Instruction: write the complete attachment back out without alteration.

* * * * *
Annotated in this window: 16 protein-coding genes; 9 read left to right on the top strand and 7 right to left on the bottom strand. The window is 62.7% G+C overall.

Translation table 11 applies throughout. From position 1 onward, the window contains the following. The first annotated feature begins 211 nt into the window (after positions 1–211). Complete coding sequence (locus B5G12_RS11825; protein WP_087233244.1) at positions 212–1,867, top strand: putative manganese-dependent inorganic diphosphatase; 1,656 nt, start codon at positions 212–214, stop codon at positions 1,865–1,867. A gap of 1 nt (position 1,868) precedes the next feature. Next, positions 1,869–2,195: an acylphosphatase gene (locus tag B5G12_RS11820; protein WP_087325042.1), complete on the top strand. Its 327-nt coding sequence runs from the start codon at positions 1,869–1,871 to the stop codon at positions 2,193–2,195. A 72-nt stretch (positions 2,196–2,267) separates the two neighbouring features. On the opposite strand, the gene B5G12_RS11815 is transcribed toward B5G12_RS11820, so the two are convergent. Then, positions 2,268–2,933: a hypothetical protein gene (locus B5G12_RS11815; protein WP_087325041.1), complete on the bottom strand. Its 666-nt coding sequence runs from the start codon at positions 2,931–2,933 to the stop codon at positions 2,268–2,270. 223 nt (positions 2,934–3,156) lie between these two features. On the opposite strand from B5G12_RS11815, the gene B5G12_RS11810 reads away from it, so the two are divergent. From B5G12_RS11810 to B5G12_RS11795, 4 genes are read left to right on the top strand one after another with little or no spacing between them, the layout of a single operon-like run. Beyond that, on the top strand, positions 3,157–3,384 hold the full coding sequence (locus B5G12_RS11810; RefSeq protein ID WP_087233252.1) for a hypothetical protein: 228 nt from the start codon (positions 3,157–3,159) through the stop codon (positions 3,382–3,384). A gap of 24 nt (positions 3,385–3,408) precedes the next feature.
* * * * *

Annotated in this window: 16 protein-coding genes; 9 read left to right on the top strand and 7 right to left on the bottom strand. The window is 62.7% G+C overall.

Translation table 11 applies throughout. From position 1 onward, the window contains the following. The first annotated feature begins 211 nt into the window (after positions 1–211). Complete coding sequence (locus B5G12_RS11825; protein WP_087233244.1) at positions 212–1,867, top strand: putative manganese-dependent inorganic diphosphatase; 1,656 nt, start codon at positions 212–214, stop codon at positions 1,865–1,867. A gap of 1 nt (position 1,868) precedes the next feature. Next, positions 1,869–2,195: an acylphosphatase gene (locus tag B5G12_RS11820; protein WP_087325042.1), complete on the top strand. Its 327-nt coding sequence runs from the start codon at positions 1,869–1,871 to the stop codon at positions 2,193–2,195. A 72-nt stretch (positions 2,196–2,267) separates the two neighbouring features. On the opposite strand, the gene B5G12_RS11815 is transcribed toward B5G12_RS11820, so the two are convergent. Then, positions 2,268–2,933: a hypothetical protein gene (locus B5G12_RS11815; protein WP_087325041.1), complete on the bottom strand. Its 666-nt coding sequence runs from the start codon at positions 2,931–2,933 to the stop codon at positions 2,268–2,270. 223 nt (positions 2,934–3,156) lie between these two features. On the opposite strand from B5G12_RS11815, the gene B5G12_RS11810 reads away from it, so the two are divergent. From B5G12_RS11810 to B5G12_RS11795, 4 genes are read left to right on the top strand one after another with little or no spacing between them, the layout of a single operon-like run. Beyond that, on the top strand, positions 3,157–3,384 hold the full coding sequence (locus B5G12_RS11810; RefSeq protein ID WP_087233252.1) for a hypothetical protein: 228 nt from the start codon (positions 3,157–3,159) through the stop codon (positions 3,382–3,384). A gap of 24 nt (positions 3,385–3,408) precedes the next feature.